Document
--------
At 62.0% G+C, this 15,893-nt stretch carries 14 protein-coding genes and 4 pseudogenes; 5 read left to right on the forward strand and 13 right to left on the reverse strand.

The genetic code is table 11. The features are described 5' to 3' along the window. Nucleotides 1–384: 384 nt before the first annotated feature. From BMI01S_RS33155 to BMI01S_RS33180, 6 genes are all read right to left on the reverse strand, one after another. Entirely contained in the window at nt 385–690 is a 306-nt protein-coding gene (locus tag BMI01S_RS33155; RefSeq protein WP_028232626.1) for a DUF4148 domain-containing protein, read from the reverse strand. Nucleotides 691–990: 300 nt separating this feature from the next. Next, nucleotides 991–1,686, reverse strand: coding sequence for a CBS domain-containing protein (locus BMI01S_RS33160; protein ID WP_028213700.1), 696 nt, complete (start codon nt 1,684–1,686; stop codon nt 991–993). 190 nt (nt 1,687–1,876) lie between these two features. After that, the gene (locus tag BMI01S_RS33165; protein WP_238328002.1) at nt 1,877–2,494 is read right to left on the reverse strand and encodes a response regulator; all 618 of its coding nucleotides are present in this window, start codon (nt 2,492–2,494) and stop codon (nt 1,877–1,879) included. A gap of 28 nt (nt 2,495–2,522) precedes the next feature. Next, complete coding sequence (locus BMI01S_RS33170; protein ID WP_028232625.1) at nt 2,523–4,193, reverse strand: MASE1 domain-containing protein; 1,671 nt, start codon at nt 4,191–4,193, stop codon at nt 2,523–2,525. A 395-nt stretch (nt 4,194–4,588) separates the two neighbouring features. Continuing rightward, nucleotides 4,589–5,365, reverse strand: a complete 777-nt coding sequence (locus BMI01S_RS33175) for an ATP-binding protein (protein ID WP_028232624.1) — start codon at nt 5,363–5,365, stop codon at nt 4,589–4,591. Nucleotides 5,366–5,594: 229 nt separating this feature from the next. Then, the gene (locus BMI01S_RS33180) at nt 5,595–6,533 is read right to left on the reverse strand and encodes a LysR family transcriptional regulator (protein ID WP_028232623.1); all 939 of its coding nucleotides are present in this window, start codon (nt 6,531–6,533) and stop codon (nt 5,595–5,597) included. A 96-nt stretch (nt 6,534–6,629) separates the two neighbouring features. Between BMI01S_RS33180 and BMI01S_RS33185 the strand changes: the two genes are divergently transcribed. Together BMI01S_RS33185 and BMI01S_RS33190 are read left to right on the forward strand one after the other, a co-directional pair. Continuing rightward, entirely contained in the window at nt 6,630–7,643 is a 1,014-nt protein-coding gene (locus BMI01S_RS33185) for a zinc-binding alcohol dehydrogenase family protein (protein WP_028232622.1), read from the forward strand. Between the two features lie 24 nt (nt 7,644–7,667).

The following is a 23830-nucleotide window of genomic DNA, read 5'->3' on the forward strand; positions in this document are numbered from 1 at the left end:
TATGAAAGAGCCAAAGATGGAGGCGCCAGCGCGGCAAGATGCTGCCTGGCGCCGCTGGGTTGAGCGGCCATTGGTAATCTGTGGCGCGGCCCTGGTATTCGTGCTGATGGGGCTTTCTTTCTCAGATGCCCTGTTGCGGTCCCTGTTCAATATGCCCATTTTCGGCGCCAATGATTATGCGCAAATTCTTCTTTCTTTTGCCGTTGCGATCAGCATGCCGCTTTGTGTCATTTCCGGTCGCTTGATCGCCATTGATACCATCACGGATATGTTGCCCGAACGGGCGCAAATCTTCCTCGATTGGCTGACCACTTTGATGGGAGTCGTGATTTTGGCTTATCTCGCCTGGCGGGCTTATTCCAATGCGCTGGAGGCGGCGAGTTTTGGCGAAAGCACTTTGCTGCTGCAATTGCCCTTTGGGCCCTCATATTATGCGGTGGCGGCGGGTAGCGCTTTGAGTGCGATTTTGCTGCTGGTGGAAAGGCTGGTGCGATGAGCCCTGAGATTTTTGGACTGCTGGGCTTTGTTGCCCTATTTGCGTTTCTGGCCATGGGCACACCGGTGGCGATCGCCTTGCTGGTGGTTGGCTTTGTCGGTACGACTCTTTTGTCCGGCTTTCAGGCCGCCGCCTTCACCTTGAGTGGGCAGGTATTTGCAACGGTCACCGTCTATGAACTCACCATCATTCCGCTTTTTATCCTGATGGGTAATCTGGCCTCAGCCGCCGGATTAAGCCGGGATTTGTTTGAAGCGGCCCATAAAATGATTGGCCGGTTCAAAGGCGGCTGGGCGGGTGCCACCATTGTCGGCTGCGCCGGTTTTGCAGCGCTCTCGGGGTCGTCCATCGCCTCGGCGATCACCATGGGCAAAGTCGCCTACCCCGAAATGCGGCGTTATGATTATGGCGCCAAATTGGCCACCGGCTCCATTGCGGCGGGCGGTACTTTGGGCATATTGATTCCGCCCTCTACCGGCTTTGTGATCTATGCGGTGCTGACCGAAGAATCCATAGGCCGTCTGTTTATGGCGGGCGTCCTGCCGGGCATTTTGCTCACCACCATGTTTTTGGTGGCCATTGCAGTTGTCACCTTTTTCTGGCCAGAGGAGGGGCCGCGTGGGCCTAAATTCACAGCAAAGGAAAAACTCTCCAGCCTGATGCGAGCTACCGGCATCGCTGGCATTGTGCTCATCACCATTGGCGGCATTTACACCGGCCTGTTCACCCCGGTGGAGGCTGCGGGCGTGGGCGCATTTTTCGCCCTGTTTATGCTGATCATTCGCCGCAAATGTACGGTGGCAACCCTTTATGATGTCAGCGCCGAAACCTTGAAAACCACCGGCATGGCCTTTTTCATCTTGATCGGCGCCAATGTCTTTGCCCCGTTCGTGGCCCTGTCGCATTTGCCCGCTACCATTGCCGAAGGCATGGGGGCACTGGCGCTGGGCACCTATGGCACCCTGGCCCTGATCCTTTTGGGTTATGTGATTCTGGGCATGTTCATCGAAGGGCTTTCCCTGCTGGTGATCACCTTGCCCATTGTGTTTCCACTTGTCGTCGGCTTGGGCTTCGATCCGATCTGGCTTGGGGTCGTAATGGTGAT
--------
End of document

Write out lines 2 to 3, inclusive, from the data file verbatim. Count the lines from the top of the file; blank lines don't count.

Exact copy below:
The genetic code is table 11. The features are described 5' to 3' along the window. Nucleotides 1–384: 384 nt before the first annotated feature. From BMI01S_RS33155 to BMI01S_RS33180, 6 genes are all read right to left on the reverse strand, one after another. Entirely contained in the window at nt 385–690 is a 306-nt protein-coding gene (locus tag BMI01S_RS33155; RefSeq protein WP_028232626.1) for a DUF4148 domain-containing protein, read from the reverse strand. Nucleotides 691–990: 300 nt separating this feature from the next. Next, nucleotides 991–1,686, reverse strand: coding sequence for a CBS domain-containing protein (locus BMI01S_RS33160; protein ID WP_028213700.1), 696 nt, complete (start codon nt 1,684–1,686; stop codon nt 991–993). 190 nt (nt 1,687–1,876) lie between these two features. After that, the gene (locus tag BMI01S_RS33165; protein WP_238328002.1) at nt 1,877–2,494 is read right to left on the reverse strand and encodes a response regulator; all 618 of its coding nucleotides are present in this window, start codon (nt 2,492–2,494) and stop codon (nt 1,877–1,879) included. A gap of 28 nt (nt 2,495–2,522) precedes the next feature. Next, complete coding sequence (locus BMI01S_RS33170; protein ID WP_028232625.1) at nt 2,523–4,193, reverse strand: MASE1 domain-containing protein; 1,671 nt, start codon at nt 4,191–4,193, stop codon at nt 2,523–2,525. A 395-nt stretch (nt 4,194–4,588) separates the two neighbouring features. Continuing rightward, nucleotides 4,589–5,365, reverse strand: a complete 777-nt coding sequence (locus BMI01S_RS33175) for an ATP-binding protein (protein ID WP_028232624.1) — start codon at nt 5,363–5,365, stop codon at nt 4,589–4,591. Nucleotides 5,366–5,594: 229 nt separating this feature from the next. Then, the gene (locus BMI01S_RS33180) at nt 5,595–6,533 is read right to left on the reverse strand and encodes a LysR family transcriptional regulator (protein ID WP_028232623.1); all 939 of its coding nucleotides are present in this window, start codon (nt 6,531–6,533) and stop codon (nt 5,595–5,597) included. A 96-nt stretch (nt 6,534–6,629) separates the two neighbouring features. Between BMI01S_RS33180 and BMI01S_RS33185 the strand changes: the two genes are divergently transcribed. Together BMI01S_RS33185 and BMI01S_RS33190 are read left to right on the forward strand one after the other, a co-directional pair. Continuing rightward, entirely contained in the window at nt 6,630–7,643 is a 1,014-nt protein-coding gene (locus BMI01S_RS33185) for a zinc-binding alcohol dehydrogenase family protein (protein WP_028232622.1), read from the forward strand. Between the two features lie 24 nt (nt 7,644–7,667).

The following is a 23830-nucleotide window of genomic DNA, read 5'->3' on the forward strand; positions in this document are numbered from 1 at the left end: